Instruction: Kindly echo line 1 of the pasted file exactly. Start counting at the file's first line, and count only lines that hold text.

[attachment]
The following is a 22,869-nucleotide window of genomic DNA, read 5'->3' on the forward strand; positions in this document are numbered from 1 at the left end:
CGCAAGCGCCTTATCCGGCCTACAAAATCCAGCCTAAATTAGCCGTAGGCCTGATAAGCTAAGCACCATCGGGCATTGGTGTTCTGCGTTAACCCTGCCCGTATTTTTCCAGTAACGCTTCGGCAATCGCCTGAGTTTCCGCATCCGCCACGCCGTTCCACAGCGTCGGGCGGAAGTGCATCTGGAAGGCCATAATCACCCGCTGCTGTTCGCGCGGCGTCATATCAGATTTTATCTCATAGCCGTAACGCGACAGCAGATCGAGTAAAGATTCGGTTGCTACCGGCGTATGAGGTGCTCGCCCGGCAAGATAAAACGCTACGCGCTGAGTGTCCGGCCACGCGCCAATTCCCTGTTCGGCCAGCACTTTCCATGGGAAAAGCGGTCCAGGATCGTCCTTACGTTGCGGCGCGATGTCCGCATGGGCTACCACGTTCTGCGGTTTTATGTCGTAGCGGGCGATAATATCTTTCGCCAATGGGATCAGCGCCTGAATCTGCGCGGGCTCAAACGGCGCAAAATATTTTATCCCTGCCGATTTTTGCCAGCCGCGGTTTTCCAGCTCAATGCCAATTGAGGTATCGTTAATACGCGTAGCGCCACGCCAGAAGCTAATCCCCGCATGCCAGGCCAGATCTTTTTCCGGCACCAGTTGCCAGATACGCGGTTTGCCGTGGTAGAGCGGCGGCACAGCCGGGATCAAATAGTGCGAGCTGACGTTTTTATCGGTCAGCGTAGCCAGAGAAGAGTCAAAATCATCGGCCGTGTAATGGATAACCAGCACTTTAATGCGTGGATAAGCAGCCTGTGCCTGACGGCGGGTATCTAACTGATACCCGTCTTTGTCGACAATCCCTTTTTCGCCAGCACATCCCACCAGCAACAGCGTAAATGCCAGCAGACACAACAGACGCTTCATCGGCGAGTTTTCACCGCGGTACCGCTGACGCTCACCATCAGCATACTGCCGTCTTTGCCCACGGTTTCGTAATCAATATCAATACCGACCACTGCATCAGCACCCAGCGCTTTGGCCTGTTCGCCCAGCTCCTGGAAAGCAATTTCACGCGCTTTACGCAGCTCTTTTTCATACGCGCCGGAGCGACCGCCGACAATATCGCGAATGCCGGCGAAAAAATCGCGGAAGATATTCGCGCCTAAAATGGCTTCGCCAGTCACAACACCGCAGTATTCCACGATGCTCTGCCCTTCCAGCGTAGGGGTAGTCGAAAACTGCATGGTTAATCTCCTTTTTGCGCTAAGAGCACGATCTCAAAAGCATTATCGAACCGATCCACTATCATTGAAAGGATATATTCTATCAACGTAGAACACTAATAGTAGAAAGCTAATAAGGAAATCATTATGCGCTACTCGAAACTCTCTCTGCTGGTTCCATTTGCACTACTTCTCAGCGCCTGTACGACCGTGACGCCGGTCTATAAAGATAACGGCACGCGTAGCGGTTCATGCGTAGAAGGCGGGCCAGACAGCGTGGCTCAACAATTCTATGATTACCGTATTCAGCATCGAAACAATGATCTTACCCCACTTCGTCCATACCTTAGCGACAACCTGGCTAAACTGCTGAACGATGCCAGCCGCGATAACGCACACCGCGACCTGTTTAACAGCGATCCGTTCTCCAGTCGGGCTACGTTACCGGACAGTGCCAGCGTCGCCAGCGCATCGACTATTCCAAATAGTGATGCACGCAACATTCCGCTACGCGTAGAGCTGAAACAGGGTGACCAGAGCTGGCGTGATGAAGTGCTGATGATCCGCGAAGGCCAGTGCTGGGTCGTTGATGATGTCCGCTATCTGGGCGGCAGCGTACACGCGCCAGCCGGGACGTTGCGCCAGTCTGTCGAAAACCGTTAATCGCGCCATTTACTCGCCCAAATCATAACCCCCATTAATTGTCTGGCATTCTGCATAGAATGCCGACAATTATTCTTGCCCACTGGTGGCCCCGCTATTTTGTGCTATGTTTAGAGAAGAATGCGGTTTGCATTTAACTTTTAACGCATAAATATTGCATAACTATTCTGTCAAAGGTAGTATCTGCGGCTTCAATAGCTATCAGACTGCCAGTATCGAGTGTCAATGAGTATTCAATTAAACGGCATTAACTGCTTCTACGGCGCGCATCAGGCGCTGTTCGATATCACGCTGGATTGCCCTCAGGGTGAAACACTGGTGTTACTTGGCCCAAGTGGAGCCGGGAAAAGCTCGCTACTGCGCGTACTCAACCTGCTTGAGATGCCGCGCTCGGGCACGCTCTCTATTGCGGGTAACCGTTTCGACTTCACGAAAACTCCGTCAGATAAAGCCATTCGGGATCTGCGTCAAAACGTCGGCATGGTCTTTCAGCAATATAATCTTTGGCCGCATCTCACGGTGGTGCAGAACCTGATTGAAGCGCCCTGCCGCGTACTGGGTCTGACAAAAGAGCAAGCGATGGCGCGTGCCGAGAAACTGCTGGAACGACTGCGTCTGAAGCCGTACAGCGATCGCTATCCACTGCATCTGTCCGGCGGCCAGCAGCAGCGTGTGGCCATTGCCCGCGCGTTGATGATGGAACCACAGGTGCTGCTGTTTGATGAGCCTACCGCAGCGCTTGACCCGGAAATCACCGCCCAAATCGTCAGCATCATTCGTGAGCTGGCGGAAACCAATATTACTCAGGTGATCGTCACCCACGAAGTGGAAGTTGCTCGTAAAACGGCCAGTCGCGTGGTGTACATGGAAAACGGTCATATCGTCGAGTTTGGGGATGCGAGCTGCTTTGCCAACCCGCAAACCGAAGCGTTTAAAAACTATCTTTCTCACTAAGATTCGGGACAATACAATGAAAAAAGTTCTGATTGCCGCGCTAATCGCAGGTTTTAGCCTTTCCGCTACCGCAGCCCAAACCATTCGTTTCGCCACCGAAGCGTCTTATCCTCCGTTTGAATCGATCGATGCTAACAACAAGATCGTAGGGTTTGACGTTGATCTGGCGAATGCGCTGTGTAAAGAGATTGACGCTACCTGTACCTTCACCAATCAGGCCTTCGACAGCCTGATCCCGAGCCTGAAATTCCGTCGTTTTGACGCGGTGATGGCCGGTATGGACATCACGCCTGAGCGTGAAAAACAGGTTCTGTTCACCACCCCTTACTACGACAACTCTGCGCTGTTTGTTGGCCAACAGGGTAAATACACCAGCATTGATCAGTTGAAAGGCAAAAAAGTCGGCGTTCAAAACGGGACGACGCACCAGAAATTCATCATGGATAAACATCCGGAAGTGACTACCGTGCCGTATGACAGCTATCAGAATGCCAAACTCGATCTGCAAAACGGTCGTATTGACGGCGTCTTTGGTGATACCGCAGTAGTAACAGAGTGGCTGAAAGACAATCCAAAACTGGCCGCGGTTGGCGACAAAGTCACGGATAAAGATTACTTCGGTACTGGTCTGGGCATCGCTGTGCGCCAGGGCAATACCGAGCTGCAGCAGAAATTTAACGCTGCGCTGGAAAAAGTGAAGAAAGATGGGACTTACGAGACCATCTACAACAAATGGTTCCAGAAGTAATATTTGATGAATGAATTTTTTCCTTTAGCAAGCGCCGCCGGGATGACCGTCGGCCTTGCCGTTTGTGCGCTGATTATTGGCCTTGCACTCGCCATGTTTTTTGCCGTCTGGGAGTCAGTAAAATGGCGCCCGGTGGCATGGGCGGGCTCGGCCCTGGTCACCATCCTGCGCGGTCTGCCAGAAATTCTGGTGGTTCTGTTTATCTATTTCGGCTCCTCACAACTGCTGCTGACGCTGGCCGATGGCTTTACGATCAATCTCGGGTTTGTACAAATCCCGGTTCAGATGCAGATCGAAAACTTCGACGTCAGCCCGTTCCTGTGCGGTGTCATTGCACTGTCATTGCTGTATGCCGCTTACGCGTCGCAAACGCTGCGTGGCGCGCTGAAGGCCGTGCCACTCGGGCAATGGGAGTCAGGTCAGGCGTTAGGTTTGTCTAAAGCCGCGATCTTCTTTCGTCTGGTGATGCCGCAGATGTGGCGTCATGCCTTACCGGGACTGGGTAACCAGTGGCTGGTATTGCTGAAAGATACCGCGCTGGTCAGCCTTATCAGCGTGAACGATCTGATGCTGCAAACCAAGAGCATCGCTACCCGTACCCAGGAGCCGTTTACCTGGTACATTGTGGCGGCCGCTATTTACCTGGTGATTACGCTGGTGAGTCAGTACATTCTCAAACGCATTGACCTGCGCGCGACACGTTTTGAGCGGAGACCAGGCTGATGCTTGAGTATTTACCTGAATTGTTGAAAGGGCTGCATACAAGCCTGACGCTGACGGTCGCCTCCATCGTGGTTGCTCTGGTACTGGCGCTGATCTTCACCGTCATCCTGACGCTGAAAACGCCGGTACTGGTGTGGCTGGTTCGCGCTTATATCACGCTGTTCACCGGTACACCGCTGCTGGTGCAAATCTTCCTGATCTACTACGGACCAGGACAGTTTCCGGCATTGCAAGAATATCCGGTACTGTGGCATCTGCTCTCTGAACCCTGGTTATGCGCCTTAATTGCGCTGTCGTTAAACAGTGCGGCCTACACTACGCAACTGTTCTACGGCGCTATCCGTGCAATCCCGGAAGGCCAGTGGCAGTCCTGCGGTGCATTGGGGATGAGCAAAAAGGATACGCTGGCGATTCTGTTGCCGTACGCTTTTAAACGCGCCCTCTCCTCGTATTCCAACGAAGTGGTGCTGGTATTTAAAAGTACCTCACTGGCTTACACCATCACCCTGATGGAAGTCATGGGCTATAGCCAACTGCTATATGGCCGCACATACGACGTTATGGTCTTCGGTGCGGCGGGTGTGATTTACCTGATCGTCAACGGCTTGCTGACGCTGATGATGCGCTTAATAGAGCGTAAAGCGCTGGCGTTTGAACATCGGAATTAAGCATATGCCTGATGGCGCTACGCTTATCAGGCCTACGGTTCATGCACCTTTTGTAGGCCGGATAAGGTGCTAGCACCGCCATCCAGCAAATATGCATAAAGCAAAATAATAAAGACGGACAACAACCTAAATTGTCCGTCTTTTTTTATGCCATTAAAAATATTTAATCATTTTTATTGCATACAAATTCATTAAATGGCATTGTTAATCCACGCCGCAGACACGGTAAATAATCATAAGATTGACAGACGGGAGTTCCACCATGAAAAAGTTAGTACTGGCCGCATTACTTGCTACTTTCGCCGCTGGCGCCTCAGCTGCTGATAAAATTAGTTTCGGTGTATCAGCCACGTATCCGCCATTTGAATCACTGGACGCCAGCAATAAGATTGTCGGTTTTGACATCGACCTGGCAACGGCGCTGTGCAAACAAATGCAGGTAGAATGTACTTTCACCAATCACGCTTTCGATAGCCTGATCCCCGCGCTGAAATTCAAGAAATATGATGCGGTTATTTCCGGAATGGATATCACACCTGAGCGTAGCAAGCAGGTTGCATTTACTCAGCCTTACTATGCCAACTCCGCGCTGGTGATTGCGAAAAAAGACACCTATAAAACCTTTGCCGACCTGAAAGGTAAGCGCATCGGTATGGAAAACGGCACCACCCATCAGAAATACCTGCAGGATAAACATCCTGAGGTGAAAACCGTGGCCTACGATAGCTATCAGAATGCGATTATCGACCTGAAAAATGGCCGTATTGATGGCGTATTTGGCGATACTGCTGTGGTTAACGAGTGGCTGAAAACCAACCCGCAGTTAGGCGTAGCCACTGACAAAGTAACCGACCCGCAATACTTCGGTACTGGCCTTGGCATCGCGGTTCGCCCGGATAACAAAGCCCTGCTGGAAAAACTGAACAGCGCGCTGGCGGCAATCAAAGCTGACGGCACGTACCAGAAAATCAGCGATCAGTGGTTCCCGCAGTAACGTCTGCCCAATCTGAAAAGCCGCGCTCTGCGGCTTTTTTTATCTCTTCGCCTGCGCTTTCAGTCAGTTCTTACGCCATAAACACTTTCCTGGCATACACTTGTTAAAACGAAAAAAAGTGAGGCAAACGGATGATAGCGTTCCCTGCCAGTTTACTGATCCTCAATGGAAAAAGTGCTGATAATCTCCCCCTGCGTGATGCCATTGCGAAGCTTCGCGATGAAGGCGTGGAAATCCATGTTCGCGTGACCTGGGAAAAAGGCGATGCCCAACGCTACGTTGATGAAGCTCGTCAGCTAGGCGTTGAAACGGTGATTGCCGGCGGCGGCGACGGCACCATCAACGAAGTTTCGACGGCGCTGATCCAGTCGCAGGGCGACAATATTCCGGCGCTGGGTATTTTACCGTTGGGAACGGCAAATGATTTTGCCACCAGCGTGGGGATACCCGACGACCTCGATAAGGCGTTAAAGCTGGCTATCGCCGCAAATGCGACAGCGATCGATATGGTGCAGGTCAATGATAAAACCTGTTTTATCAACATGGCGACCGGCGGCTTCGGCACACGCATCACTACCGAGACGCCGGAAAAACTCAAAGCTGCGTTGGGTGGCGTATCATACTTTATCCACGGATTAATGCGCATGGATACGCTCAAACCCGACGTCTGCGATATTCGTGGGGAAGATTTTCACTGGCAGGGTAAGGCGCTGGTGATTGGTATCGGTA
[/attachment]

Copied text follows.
The following is a 22,869-nucleotide window of genomic DNA, read 5'->3' on the forward strand; positions in this document are numbered from 1 at the left end: